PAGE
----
AI AI Bi-Weekly

AI Biweekly: 10 Bits from February (Pt 2)

Non-profit organization Atrius Health applies NLP technology to identify clinical data and extract information...


February 5th – NLP Could Help With Health Information

Non-profit organization Atrius Health applies NLP technology to identify clinical data and extract information. The NLP technology is provided by the Linguamatics 12E platform, which can enhance clinical documentation for chronic disorders and improve the medicare ACO quality report. Atrius Health plans to apply the platform in additional areas to support and service behavioral healthcare.

February 7th – YC Backed ClearBrain Builds AI for Marketers

ClearBrain helps users aggregate their data and deploys artificial intelligence to help subscription-based businesses target users most likely to sign up. The company is among American seed accelerator Y Combinator’s startups and has raised US$1.2 million in funding from YC and other Venture Capital funds. ClearBrain clients include InVision and The Skimm.

February 7th – Ottawa Invests in AI to Fight Child Pornography

Canada’s Liberal government announces new funding of CDN$4.1 million over five years for the Canadian Centre for Child Protection. The funding will support the development and implementation of AI technology that crawls websites to detect child pornography.

February 9th – Waymo Accepts US$245 Million to End Legal Battle With Uber

Alphabet’s Waymo believes a former employee brought thousands of confidential documents to Uber. Soon after the lawsuit was filed, Uber fired its head of autonomous driving. The surprise settlement sees Uber paying US$245 million in shares to Waymo, and also affirms a new partnership between the two on autonomous car development, despite their direct competition.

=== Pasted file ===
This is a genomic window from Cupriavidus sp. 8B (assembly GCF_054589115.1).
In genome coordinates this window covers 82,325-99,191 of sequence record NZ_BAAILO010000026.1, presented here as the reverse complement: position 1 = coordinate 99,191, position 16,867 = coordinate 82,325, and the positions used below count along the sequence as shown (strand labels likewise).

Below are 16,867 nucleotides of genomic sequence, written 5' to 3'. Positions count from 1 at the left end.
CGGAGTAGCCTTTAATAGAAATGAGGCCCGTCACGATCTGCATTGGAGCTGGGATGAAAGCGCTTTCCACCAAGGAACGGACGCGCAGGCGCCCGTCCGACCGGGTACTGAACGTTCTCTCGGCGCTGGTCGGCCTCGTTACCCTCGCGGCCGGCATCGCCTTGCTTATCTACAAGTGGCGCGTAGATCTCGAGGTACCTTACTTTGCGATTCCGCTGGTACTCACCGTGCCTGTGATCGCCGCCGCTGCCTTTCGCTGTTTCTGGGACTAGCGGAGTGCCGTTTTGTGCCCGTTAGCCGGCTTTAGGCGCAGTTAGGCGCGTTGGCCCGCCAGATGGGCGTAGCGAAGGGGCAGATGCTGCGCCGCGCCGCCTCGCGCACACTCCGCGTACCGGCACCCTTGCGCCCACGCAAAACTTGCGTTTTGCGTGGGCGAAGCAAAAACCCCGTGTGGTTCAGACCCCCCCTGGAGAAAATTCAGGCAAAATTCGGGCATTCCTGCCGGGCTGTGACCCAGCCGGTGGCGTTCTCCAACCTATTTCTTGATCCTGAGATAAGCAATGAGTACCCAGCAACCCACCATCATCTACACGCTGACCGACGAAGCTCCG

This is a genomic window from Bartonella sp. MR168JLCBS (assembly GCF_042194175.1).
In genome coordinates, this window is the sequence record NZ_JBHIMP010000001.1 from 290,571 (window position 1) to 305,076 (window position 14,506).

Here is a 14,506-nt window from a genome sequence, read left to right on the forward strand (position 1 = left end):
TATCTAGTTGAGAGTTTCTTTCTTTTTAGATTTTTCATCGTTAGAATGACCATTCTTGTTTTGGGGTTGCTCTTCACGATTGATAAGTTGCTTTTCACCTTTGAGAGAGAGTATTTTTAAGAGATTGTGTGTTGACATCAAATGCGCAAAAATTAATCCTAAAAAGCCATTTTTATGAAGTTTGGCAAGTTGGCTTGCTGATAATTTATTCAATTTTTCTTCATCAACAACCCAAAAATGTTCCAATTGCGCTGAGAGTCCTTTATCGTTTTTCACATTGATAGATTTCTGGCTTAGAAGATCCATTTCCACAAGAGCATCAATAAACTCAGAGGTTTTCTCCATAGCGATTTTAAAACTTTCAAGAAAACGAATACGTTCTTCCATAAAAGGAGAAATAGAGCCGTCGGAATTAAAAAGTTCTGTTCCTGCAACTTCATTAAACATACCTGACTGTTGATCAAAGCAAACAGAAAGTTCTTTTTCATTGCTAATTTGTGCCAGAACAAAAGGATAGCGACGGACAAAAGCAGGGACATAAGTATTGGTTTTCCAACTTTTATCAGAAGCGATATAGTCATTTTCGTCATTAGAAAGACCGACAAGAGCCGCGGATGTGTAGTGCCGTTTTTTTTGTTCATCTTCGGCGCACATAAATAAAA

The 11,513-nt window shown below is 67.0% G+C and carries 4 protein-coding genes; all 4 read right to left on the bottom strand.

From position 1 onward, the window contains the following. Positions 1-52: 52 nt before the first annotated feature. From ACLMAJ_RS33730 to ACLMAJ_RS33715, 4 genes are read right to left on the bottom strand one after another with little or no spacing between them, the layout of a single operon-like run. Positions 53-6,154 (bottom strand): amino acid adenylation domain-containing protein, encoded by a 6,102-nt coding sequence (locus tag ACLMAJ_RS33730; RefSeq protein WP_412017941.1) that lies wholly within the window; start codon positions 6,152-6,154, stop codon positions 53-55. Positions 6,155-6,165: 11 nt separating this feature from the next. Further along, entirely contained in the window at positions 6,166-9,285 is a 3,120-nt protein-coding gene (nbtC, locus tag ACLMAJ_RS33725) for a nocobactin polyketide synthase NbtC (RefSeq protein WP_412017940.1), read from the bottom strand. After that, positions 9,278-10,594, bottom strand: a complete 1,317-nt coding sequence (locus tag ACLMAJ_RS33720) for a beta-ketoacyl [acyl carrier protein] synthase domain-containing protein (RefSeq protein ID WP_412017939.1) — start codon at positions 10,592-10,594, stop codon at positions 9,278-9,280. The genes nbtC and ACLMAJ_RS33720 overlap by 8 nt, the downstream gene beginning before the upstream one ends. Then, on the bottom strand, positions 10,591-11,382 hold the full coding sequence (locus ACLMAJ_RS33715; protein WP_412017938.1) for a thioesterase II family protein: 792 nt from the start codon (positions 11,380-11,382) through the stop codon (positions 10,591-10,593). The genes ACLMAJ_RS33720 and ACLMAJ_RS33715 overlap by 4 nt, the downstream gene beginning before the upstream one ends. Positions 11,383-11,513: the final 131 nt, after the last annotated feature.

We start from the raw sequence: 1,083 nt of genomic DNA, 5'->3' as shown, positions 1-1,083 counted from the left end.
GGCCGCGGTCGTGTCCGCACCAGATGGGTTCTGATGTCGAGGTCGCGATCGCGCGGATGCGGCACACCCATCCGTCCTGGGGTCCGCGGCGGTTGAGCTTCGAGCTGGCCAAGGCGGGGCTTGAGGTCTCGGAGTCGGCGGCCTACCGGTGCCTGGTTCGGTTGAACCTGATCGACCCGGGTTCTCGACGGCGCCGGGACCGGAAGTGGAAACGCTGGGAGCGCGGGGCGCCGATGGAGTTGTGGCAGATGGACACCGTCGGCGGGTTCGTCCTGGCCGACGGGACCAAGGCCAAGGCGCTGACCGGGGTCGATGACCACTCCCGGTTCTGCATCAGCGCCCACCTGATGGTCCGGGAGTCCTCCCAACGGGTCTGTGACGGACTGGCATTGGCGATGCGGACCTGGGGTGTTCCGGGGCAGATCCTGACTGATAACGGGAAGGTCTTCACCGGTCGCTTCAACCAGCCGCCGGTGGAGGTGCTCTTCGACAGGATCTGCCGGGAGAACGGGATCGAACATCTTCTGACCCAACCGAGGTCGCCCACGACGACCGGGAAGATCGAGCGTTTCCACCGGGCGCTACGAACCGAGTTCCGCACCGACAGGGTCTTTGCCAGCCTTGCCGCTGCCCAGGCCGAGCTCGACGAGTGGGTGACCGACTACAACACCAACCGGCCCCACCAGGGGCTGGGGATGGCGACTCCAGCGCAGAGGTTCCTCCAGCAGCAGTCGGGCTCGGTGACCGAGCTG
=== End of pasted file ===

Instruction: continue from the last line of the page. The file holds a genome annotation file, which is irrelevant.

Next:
February 12th – Google Opens Its TPU Chips to the Public

Google opens access to its tensor processing units (TPUs) through its cloud-computing services at the rate of US$6.5 per cloud TPU per hour. Google’s TPUs are dedicated to tasks related to machine learning and have allowed Google to be less dependent on chip suppliers like Nvidia. Now they will also generate rental revenue. Ride-sharing company Lyft was one of the early adopters of Google TPUs, which have significantly sped up its development of autonomous vehicles.

February 13th – Google Uses AI to Reply to Messages Across Major Chat Apps

A Google team is working to bring its smart reply feature to major chat applications such as Hangouts, Allo, WhatsApp, Facebook Messenger, Android Messages, Skype, Twitter DMs, and Slack. This new feature will enable context-aware responses in messages. For example, by accessing your current location, the feature can automatically answer a question like “When will you arrive?”

February 14th – Apple in Talks with Chinese Chipmaker

Apple is said to be talking with Yangtze Memory Technologies regarding a storage chips purchase. This would be the first Apple chip purchase from a Chinese supplier. The chips will be used in the new iPhone and other products for the Chinese market. Neither Apple nor Yangtze Memory responded to requests for comment.

February 15th – Waymo Launches Ride-Hailing Service in Arizona with Autonomous Fleet

Alphabet’s autonomous driving company Waymo launches a ride-hailing service in Arizona. Beyond the autonomous driving technology, Waymo is also building a ride-hailing platform. Waymo’s moves in this space are seen as a threat to Uber.

February 15th – Amazon Updates Its Alexa Skills Developer Console

Amazon completes the biggest ever redesign of its Alexa Skills Kit Developer Console. The makeover focuses on improved developer workflows and provides a more user-friendly visual interface, and comes at a time when some third-party companies had stepped in to provide solutions the Amazon toolset had been lacking.

February 17th – Intel Launches Vaunt Smartglasses

Intel’s new Vaunt smartglasses look just like normal glasses. They can project images or words on a holographic reflector which transmits the content directly to the eyes. Learning from the failed Google Glass, Intel has avoided the tap function and made their glasses less conspicuous to use in public.

Contributing Analyst: Alex Chen | Editor: Meghan Han、Michael Sarazen

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